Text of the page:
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Big Books Intro

The City That Writes

Posted 9/15/2004

Hey, remember writers? The people who, like, create books? They’re still around in full effect, but you wouldn’t necessarily know that from what you see on the streets and in the papers these days. If Sunday book reviews and table displays at your local corporate bookstore are any indication, all people are interested in reading are biographies of presidents, memoirs of people who once worked under a president, or stem-winding screeds by people who want to be president. The rest is pretty much Harry Potter and Bridget Jones.

But you and I both know that’s not true. We know that there’s more to the craft than just mongering tales that play off recent headlines, or churning out fluff for people who want to escape the headlines. We know literature is still about writers—messy, complicated, shrewd, smart, inspired, talented, and sometimes more than a little obsessed—and nowhere is this more true than in Baltimore’s own writing scene. That’s why we devote this year’s Big Books Issue to the local writer’s life, as it plays out at many levels, and we do it with plenty of cause.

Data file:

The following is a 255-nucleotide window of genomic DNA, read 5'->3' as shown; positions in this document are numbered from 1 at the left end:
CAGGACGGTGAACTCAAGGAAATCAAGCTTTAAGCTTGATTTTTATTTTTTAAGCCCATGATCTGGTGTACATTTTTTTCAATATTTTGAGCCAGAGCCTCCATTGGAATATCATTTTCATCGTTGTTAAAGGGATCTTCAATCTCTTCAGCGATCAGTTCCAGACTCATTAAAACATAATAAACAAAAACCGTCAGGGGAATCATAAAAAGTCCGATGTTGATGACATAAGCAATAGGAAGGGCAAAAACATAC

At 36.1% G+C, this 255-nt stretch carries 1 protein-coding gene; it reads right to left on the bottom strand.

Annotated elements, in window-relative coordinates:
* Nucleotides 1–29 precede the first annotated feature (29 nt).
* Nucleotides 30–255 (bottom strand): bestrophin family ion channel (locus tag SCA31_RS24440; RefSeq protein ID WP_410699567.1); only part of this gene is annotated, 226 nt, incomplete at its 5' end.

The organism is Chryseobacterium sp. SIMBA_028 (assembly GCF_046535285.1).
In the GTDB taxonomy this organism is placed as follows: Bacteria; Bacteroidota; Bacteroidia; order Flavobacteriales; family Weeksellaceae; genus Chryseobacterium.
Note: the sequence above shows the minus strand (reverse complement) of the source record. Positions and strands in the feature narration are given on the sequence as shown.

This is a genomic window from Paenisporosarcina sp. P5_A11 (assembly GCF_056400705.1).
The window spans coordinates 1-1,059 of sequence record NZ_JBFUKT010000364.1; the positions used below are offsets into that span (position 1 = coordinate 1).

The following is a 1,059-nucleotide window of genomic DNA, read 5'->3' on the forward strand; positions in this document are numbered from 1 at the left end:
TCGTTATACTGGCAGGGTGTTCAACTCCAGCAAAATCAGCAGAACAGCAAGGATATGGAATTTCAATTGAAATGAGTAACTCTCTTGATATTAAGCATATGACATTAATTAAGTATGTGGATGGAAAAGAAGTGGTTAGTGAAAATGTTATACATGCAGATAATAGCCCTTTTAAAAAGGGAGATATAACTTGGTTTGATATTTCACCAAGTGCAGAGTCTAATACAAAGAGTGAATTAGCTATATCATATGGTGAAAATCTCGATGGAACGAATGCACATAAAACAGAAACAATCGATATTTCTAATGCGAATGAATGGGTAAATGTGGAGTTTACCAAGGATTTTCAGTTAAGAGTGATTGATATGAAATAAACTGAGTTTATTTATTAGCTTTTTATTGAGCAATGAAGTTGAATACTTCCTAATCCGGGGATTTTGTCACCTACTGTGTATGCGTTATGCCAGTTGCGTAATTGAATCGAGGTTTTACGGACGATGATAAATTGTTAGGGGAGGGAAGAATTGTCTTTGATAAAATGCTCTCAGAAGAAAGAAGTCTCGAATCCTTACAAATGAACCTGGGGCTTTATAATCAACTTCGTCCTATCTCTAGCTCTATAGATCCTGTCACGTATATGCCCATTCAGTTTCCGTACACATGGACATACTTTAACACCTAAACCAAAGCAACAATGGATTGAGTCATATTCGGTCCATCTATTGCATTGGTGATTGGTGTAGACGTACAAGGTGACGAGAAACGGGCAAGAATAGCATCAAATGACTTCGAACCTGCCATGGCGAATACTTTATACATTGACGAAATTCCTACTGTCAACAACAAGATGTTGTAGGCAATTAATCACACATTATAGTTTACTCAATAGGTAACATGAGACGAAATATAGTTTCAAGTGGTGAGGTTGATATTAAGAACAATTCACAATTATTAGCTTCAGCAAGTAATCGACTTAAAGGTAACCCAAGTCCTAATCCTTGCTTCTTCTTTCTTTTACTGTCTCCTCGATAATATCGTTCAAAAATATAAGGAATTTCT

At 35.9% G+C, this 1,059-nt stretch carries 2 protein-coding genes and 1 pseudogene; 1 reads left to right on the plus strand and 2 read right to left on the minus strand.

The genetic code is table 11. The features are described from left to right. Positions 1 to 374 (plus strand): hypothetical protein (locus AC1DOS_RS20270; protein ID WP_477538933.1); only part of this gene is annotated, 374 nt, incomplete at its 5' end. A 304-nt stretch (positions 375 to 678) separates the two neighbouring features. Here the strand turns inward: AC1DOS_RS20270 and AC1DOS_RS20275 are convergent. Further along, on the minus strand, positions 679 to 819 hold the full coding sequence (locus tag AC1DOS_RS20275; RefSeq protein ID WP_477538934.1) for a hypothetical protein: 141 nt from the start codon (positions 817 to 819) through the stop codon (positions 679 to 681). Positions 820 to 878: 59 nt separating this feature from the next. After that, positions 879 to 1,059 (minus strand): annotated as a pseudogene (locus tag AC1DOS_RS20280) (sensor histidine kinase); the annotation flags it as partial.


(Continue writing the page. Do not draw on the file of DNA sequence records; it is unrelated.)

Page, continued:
This fall marks the debut of the latest work of hardcore erotica from Maryland’s elusive Zane, who we profile in these pages. Coming soon, too, is The Stone That the Builder Refused, the third and final installment of the Haiti Trilogy to which Goucher College’s Madison Smartt Bell has devoted the past 15 years; here, he shares his thoughts with us about whether it was all worth it, and what might come next. Meanwhile, we talk to relative newcomer Maud Casey, of Eutaw Place by way of New York City, about her move to town and how she’s recently seen a tangle of ideas gel into her most ambitious novel yet. And just to show that there wouldn’t be any writers without readers, we buttonhole some Baltimoreans from all walks of life to ask them what they’re reading. We promise you, you won’t find a Harry Potter or Bridget Jones in the bunch.

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